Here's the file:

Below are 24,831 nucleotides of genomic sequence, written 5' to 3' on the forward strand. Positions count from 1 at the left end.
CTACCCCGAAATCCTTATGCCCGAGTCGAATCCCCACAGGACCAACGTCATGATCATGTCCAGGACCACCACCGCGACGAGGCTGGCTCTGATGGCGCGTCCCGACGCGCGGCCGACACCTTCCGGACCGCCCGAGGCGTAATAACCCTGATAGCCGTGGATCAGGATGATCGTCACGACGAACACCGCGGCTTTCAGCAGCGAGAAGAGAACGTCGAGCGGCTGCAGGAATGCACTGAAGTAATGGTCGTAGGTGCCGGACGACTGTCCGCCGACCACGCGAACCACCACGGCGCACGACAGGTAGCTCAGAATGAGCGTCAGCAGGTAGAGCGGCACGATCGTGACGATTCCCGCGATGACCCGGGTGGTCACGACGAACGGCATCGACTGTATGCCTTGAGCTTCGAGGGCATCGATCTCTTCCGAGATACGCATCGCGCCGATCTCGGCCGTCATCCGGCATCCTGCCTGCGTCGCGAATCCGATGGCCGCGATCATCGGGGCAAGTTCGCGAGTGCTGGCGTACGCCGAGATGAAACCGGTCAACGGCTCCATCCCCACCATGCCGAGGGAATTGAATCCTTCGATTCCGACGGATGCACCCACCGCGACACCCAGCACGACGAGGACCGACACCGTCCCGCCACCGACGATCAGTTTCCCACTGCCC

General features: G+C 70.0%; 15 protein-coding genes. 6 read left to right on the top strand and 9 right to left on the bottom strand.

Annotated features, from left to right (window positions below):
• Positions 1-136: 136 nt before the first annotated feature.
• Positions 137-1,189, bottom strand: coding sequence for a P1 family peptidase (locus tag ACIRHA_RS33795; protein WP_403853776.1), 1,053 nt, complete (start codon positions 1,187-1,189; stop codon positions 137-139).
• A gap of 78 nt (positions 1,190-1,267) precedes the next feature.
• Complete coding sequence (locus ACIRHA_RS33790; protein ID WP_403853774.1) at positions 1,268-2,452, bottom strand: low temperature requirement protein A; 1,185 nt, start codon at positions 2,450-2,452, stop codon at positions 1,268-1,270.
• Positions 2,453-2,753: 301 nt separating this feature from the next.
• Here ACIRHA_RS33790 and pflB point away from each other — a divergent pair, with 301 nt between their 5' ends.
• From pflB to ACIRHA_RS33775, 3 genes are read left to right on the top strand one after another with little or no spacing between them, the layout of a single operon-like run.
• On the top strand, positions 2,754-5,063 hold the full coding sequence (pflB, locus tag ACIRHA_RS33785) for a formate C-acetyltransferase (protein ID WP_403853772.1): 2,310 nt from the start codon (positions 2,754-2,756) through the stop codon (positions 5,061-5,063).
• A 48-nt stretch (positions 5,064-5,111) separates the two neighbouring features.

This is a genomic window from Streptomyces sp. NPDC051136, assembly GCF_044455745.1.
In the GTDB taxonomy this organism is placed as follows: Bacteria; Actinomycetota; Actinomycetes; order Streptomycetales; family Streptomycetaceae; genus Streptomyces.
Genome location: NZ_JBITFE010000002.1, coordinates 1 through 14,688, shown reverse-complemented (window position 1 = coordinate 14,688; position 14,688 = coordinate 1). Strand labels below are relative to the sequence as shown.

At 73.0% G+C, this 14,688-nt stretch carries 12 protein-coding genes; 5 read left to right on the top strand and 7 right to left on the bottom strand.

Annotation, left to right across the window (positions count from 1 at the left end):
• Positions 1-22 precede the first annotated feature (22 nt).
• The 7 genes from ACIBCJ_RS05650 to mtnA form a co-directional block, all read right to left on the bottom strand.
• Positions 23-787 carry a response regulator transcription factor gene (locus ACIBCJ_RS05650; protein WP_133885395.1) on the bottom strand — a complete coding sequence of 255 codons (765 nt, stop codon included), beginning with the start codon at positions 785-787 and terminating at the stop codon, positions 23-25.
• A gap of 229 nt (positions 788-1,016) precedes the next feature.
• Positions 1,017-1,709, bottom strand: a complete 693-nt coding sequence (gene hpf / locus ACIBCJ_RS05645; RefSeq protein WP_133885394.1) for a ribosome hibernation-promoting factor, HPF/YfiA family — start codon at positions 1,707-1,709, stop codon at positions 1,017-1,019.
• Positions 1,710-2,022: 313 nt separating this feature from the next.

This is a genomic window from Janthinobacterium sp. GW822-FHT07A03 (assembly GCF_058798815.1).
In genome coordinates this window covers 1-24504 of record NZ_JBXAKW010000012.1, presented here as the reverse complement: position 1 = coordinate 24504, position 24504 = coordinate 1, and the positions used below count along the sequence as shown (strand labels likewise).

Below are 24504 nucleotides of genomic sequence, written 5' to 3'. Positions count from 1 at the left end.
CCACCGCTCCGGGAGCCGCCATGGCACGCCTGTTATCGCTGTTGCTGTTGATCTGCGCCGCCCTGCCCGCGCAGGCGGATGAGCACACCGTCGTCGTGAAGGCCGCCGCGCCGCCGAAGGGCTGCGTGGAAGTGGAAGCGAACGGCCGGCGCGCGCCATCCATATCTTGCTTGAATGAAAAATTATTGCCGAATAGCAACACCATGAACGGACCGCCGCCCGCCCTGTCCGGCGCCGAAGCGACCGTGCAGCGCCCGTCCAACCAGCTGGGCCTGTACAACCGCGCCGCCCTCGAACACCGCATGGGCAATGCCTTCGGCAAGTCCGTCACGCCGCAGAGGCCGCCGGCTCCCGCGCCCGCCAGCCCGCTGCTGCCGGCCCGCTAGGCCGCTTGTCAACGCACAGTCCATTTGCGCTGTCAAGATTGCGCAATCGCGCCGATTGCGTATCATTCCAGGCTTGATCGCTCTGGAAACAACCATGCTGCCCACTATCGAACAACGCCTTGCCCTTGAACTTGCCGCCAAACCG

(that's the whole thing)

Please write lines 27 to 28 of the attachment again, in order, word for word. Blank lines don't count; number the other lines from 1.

Below are 24504 nucleotides of genomic sequence, written 5' to 3'. Positions count from 1 at the left end.
CCACCGCTCCGGGAGCCGCCATGGCACGCCTGTTATCGCTGTTGCTGTTGATCTGCGCCGCCCTGCCCGCGCAGGCGGATGAGCACACCGTCGTCGTGAAGGCCGCCGCGCCGCCGAAGGGCTGCGTGGAAGTGGAAGCGAACGGCCGGCGCGCGCCATCCATATCTTGCTTGAATGAAAAATTATTGCCGAATAGCAACACCATGAACGGACCGCCGCCCGCCCTGTCCGGCGCCGAAGCGACCGTGCAGCGCCCGTCCAACCAGCTGGGCCTGTACAACCGCGCCGCCCTCGAACACCGCATGGGCAATGCCTTCGGCAAGTCCGTCACGCCGCAGAGGCCGCCGGCTCCCGCGCCCGCCAGCCCGCTGCTGCCGGCCCGCTAGGCCGCTTGTCAACGCACAGTCCATTTGCGCTGTCAAGATTGCGCAATCGCGCCGATTGCGTATCATTCCAGGCTTGATCGCTCTGGAAACAACCATGCTGCCCACTATCGAACAACGCCTTGCCCTTGAACTTGCCGCCAAACCG